A feeding trial was performed on 120 red seabream (Pagrus major) (6.5 g average individual initial weight). The trial was done at the Kamoike marine production facility of the Kagoshima University Faculty of Fisheries (Kagoshima city, Japan). Fish were procured from a commercial fish hatchery in Miyazaki prefecture in Japan. Fish were acclimatized for four weeks to dissolved oxygen concentration between 6.6–6.1 mg/L and water temperatures range of 16.3–18.2 °C. Red seabream juveniles were unbiasedly stocked into twelve 100 L polyethylene circular tanks. Triplicate tanks per diet were stocked with 10 fish each in a flow-through system at natural photoperiod (12 h light/12 h darkness). Fish were fed twice daily to apparent satiation (8:00 am and 3:00 pm) per day for 60 days. After a 60-day feeding period, all fish were starved for 24 h before sampling was done. The fish were inoculated with eugenol (4-allylmethoxyphenol, Wako Pure Chemical Ind., Osaka, Japan) as an anesthetizer. All fish were weighed individually and counted for the evaluation of the growth performance and survival. Further, the whole-body length was detected for the calculation of the condition factor. Three fish per group (1 fish/tank) were collected and kept at −20 °C for proximate analysis using the standard method mentioned earlier. Nine fish per treatment (three fish/tank) were used for blood collection while their intestines, livers were dissected and kept for intestinal digestive enzymes, liver antioxidative capacity, and gene expression. The livers of fish were weighed to calculate the hepatosomatic index (HSI). Four fish per tank were used in the low water salinity stress (triplicates). The remaining fish per tank were collected and divided into two replicates per treatment to run the digestibility trial:
Weight gain (%) = (Weight 60 Days − Weight 0 Day)/Weight 0 day × 100;
Specific growth rate (SGR %/day) = ((Ln Weight 60 Days − Ln Weight 0 Day)/60) × 100;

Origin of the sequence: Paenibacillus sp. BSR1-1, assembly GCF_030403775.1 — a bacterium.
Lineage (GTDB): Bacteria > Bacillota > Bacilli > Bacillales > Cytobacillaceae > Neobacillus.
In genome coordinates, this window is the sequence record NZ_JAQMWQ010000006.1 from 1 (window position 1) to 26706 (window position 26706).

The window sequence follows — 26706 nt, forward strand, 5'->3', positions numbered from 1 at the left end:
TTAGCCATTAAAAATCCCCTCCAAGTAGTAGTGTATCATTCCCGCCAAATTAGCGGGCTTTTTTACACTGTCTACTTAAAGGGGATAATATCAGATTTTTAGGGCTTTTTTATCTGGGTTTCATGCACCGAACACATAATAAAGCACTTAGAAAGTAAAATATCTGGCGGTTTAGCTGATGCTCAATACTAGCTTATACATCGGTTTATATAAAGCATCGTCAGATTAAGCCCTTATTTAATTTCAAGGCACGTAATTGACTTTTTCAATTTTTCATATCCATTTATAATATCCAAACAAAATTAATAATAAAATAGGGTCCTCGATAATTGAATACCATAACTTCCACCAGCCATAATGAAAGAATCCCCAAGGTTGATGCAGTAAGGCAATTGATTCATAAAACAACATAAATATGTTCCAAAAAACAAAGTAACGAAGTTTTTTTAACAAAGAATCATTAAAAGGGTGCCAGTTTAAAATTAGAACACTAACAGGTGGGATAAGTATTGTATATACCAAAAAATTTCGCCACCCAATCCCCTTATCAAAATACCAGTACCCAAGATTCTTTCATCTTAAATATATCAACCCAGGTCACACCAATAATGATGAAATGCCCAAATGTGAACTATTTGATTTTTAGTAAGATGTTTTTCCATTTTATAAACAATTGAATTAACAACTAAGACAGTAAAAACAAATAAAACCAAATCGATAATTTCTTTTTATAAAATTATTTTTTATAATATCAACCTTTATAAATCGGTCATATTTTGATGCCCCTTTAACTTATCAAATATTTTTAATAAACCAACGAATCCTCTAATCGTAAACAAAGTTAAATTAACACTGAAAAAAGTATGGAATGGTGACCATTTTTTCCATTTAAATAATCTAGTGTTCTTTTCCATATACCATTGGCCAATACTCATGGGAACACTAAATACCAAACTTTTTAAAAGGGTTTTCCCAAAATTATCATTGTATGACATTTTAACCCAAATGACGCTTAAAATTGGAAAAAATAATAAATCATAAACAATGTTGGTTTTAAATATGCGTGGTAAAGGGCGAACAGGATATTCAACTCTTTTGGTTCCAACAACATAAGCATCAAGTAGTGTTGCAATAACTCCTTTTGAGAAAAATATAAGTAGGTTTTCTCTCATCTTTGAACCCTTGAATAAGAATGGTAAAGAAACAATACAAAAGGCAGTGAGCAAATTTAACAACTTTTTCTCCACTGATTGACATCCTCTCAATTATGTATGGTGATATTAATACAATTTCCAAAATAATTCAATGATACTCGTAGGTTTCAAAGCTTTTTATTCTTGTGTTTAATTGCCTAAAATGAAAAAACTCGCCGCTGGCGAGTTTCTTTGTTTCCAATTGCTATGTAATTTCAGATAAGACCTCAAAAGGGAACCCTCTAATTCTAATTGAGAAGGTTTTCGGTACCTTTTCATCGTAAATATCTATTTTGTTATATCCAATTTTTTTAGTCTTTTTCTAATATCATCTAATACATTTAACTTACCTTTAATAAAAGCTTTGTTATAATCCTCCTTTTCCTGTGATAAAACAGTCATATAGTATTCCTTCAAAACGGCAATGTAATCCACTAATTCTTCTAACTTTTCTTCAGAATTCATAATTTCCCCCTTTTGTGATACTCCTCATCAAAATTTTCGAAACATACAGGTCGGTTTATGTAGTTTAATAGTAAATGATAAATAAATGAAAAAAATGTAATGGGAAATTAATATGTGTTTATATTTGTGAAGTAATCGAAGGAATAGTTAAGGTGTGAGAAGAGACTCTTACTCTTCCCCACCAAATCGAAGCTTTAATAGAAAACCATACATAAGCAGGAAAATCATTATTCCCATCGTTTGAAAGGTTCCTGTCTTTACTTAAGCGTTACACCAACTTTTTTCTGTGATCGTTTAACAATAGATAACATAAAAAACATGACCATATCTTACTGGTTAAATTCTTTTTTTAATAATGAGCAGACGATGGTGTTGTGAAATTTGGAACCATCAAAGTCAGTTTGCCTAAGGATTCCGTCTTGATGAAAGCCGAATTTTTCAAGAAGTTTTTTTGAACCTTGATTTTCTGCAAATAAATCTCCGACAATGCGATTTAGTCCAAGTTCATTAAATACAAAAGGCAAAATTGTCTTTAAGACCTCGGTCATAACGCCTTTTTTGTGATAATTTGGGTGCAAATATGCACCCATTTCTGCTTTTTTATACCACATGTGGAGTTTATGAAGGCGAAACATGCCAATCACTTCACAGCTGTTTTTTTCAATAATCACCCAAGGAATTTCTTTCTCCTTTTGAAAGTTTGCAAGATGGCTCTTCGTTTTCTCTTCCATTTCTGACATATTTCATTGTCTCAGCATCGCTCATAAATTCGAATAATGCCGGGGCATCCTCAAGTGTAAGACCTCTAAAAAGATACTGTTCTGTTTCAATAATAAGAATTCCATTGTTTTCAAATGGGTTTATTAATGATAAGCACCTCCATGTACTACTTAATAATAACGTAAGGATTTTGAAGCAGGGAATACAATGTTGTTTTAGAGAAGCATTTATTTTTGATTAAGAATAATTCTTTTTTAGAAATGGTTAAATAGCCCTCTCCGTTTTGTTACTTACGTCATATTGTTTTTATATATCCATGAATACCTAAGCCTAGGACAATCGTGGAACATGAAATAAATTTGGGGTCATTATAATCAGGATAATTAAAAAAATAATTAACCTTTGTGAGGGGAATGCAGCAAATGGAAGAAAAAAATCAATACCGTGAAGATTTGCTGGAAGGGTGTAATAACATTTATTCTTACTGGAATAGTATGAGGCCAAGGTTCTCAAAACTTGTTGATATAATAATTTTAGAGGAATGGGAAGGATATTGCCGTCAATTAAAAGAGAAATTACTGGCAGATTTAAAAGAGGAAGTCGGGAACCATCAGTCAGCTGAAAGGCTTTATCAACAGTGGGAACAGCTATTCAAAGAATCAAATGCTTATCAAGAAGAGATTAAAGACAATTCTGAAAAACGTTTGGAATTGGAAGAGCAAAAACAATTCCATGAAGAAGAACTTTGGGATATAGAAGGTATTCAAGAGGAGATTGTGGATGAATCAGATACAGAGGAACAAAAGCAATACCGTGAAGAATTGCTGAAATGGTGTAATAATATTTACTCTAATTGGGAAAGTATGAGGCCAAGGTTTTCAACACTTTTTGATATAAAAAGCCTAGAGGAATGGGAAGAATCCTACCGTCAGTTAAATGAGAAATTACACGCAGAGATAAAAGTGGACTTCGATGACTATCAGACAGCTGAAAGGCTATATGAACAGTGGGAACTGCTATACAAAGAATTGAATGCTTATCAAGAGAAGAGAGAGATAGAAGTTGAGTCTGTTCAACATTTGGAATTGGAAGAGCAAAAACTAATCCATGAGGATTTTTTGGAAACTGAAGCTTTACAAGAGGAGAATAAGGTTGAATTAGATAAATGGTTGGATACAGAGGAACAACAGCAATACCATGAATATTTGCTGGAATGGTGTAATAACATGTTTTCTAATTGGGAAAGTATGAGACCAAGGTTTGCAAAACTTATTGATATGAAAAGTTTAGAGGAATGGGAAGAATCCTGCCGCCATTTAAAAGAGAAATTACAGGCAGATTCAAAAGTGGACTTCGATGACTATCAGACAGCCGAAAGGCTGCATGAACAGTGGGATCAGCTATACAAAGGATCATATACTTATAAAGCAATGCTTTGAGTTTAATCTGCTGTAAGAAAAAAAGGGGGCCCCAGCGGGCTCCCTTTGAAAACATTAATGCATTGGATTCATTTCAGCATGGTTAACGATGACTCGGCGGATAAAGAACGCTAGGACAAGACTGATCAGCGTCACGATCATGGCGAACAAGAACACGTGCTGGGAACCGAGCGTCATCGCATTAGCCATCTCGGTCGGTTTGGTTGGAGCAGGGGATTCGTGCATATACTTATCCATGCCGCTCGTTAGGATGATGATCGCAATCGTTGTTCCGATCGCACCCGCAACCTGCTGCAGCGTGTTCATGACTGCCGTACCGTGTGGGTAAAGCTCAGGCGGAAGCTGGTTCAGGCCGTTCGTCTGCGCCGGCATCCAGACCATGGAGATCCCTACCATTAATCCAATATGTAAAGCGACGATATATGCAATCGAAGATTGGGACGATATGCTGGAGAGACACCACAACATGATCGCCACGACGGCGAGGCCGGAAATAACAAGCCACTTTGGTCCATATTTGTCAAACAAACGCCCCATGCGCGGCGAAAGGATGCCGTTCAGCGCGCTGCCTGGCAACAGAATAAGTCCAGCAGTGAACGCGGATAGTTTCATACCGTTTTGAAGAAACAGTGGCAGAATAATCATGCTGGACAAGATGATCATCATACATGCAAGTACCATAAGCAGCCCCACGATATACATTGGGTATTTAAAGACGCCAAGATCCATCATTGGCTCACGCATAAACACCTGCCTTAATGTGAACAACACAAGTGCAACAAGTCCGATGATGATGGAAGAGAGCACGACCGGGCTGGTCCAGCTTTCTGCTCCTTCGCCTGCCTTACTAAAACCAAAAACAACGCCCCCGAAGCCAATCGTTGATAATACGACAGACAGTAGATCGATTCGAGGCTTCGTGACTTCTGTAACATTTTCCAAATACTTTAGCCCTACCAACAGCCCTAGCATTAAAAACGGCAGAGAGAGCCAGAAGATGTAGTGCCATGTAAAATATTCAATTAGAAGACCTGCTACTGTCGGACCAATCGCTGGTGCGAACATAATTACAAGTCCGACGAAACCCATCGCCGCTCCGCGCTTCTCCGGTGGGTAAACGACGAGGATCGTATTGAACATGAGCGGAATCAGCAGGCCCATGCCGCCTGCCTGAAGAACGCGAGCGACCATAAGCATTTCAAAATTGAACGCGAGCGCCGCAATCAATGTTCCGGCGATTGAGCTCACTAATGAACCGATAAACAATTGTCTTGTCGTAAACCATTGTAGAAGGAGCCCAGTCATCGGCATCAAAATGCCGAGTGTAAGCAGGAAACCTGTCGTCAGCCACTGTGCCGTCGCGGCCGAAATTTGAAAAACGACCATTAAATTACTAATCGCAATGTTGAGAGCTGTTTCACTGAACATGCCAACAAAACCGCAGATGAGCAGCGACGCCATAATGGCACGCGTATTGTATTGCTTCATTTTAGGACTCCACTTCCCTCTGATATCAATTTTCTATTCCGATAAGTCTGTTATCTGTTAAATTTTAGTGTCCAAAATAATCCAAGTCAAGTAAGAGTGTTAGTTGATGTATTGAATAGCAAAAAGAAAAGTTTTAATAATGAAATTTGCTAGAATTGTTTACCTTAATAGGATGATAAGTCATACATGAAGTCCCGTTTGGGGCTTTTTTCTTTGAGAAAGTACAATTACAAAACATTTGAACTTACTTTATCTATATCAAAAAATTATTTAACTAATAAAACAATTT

Survival (%) = (Fish No. 60 Days/Fish No. 0 Day) × 100;
Feed intake (g/fish/60 days) = (dry diet provided −dry uneaten diet retrieved)/no. of fish;
Feed efficiency ratio (FER) = Fish live weight gain (g)/dry feed intake (g);
Condition   factor   ( CF ) = W L 3 × 100
HSI = Liver   weight ,   g   Fish   body   weight ,   g   × 100

2.3. Determination of Antinutrients Contents in Camelina Meal

Antinutrients were determined using procedures proposed in AOAC [32]. Briefly, trypsin inhibitors were assayed using casein solution added to all samples as substrate. Absorbance was read at 380 nm. Tannin standard solution (tannic acid) was prepared ranging (10–30 mg/L) to determine tannin. The absorbance of the standard solution and samples was monitored at 500 nm. Phytic acid was evaluated by 0.3% ammonium thiocyanate solution added into each sample as a marker and was titrated with iron (III) chloride solution (0.00l95 g iron/mL). The ultimate result is a somewhat brownish yellow color that lasts for 5 min. Protease inhibitors were measured using egg albumin as substrate (2% in phosphate buffer, pH 7), and 1 mL of the Bromelain enzyme solution (1% in phosphate buffer, pH 7) were incubated for 10 min at 55 °C. To stop the reaction, 5 mL of 10% trichloroacetic acid (TCA) was applied. The samples were read at 280 nm. All samples’ absorption was measured in the spectrophotometer (Spectronic 200, Thermo Fisher Scientific K.K., Tokyo, Japan). The results are displayed in Table 3.

2.4. Digestive Enzyme Assay

Fish were starved for 24 h before sample collection and collected intestines and stomach. The fish were inoculated with an anesthetizer (Eugenol, 4-allylmethoxyphenol, Wako Pure Chemical Ind., Osaka, Japan) before dissection. The sample was washed with 2% sucrose buffer and weighed storage at −81 °C until use. Intestine (wet wt. 2 g) were mixed with 5 mL of ice-chilled homogenization buffer (20 mM Tris-HCl, 1 mM EDTA, 10 mM CaCl2, pH 7.5) [32]. Samples were homogenized using a pellet pestle cordless motor (Sigma-Aldrich, St. Louis, MO, USA). 400 μL of Tris buffer was added and centrifuged for 30 min at 1700× g, 4 °C. The supernatant was preserved at −81 °C until enzymatic assay.